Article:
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Evgeny Merman's current exhibition turns the spotlight on the almost transparent partners in any museum - the guards, a kind of absentee present in the exhibition space whose presence is revealed only as soon as order is disturbed: a camera flash, an unwanted touch on the artwork they are entrusted with, dangerous physical proximity, and so on. But what does the exhibition or display look like from their point of view? What relationship develops between the guards and the works over the weeks and months in which they stay together in the same defined space? What happens to the aura of the work of art that Walter Benjamin spoke of, in the eyes of the guards over time? And what do almost all the museum guards in the world have in common? Merman tries to decipher these riddles, as well as deal with substantive questions concerning the very act of painting, in a body of paintings in which the guards or their empty chairs are the main protagonists (or anti-heroes), while the works of art only peek out from behind as sub-protagonists.

Exhibition guards as the object of the artwork have appeared in recent years in various ways in the works of artists. One of the first references was the hyper-realistic guard sculptures of Duane Hanson, back in the 1970s. Hanson emphasized the ungrateful role of the guards, their low status in the museum hierarchy, and especially their gloomy expression. In the mid-2000s, Tino Sehgal presented a performance at the German Pavilion at the Venice Biennale, where uniformed "guards" began to dance and sing, surprising the visitors who entered through the pavilion door; In this case, the guards instantly became the piece itself. A few years later, Peter Hewitt's film "The Maiden Heist" was released, in which three veteran museum guards each fall in love with a work of art, and when they learn that their favorite works are about to be transferred to another museum, they decide to steal them and replace them with copies. About a decade ago, Andy Freeberg photographed the veteran women guards in Russian museums alongside the works they were entrusted with, highlighting the phenomenon of guarding the museum as a second "career" of educated women reaching retirement age.

Merman's approach, as expressed in the paintings presented here, differs from the examples mentioned above. He creates expressive and colorful pictorial compositions in which the figure of the guard, in whole or in part, occupies a significant part of the painting, while hinting to modern and contemporary works in the history of art. The painting highlights the body language and expression of the characters without going into a detailed description, just brush strokes, stain upon stain, in gestures ranging from French modernism to German and American expressionism.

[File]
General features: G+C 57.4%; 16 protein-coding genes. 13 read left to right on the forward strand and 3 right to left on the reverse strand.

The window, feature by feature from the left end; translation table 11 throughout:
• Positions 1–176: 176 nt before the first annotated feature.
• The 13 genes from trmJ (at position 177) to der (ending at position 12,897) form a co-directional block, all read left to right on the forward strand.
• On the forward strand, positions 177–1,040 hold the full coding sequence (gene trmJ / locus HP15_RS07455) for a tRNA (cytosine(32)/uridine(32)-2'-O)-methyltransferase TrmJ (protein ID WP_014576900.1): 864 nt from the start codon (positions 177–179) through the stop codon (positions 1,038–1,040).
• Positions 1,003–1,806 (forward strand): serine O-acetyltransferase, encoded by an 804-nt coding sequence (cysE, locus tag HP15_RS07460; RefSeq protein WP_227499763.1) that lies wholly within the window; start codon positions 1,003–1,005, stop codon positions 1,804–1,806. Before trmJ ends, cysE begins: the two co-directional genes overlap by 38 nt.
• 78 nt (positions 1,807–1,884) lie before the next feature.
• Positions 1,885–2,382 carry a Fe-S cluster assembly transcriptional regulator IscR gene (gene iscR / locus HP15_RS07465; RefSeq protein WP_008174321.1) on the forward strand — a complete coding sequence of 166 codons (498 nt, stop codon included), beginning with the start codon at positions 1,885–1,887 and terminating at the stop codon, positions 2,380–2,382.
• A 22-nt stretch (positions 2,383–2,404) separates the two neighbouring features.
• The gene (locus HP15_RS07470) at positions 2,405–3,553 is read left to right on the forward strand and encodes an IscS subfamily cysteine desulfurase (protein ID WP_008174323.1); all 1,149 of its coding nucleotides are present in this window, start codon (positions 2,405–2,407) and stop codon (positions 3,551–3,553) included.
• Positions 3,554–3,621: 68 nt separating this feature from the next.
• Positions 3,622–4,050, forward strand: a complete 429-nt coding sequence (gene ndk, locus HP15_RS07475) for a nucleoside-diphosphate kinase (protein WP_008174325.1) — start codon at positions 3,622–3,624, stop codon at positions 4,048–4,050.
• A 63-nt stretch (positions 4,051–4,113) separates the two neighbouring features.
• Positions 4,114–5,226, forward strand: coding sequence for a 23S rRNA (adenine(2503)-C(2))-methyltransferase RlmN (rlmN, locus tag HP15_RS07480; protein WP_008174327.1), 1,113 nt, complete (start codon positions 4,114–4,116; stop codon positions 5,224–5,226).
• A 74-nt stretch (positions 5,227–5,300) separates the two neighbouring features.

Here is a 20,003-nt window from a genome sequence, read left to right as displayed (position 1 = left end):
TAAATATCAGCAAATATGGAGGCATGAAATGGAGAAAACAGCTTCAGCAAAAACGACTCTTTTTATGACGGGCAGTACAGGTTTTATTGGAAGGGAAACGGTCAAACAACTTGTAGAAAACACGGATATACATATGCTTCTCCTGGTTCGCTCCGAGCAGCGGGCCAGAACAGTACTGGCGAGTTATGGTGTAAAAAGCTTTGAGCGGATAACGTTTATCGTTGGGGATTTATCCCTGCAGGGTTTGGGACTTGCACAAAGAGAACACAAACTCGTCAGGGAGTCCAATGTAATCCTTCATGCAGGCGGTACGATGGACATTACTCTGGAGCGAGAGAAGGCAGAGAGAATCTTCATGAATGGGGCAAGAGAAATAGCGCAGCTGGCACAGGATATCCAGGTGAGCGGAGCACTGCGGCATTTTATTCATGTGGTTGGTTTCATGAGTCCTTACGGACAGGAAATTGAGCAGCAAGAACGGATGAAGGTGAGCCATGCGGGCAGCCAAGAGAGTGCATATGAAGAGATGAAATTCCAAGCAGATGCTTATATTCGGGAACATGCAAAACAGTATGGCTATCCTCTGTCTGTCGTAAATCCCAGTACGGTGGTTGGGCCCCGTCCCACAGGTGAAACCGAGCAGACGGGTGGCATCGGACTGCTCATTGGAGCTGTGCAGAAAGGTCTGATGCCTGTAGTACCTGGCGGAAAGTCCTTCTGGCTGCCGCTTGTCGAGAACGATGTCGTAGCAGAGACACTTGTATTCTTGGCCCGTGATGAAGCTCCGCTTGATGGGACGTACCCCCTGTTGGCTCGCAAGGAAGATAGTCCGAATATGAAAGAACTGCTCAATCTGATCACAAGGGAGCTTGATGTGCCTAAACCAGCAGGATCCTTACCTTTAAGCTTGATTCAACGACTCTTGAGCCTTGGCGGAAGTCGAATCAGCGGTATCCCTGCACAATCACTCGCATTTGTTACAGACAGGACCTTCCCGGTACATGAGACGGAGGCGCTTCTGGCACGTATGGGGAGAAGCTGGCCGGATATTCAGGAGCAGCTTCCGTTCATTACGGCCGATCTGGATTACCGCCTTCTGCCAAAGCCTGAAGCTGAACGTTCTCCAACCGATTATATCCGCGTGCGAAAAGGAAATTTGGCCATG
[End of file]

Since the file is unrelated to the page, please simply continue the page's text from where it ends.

In the process, melancholic, lonely and gray figures appear, who do not interact with the visitors or with the works of art. Bringing the guards to the front of the stage, in Merman's paintings, is seemingly contrary to the way they perceive themselves, or the instructions which they follow, in an attempt perhaps to resolve the dissonance between their appearance and the emotionally moving works of art. The empty chair, itself a kind of artistic icon (to which Prof. Motti Omer dedicated a comprehensive exhibition at the Tel Aviv University Gallery at the time), stars alone in quite a few works in the series, a fact that symbolically emphasizes the non-visibility of the guards. In other works, the presence of the guard is replaced by an amorphous paint stain, paint thrown on the canvas and dripping on it, perhaps a tribute to American action painting. Other identified homages in Merman's paintings are to Francis Bacon, in the way some of the guards’ faces are painted/spread, and to masterpieces such as Auguste Rodin's "The Thinker" or a girl reading a book, a recurring motif in art history.

Canonical Israeli art is not rich in color, and less so in the use of primary colors. Kadishman, in his sheep paintings, is one of the few who used them, alongside Yaakov Agam, Yigal Tumarkin and Pinchas Cohen Gan. Merman belongs to a group of intermediate generation of artists who reinstates the richness of color in Israeli painting, such as Eliahou Eric Bokobza, Zoya Cherkassky, David Reeb, Khen Shish, Hila Lulu Lin and others. It seems that like them and even more so, Evgeny Merman’s treatment of various subjects is also involved in investigations in color and form within the painting. He usually paints in large series, with between ten and twenty works devoted to each subject. For him, the subject of the paintings is only an "excuse" or a trigger for investigations into the act of painting and its history. In his journey through time and space he traverses genres and styles, connects distant cultures, and creates a rich mosaic of faces and places, some biographical and some fictional.


Curator: Ilan Wizgan



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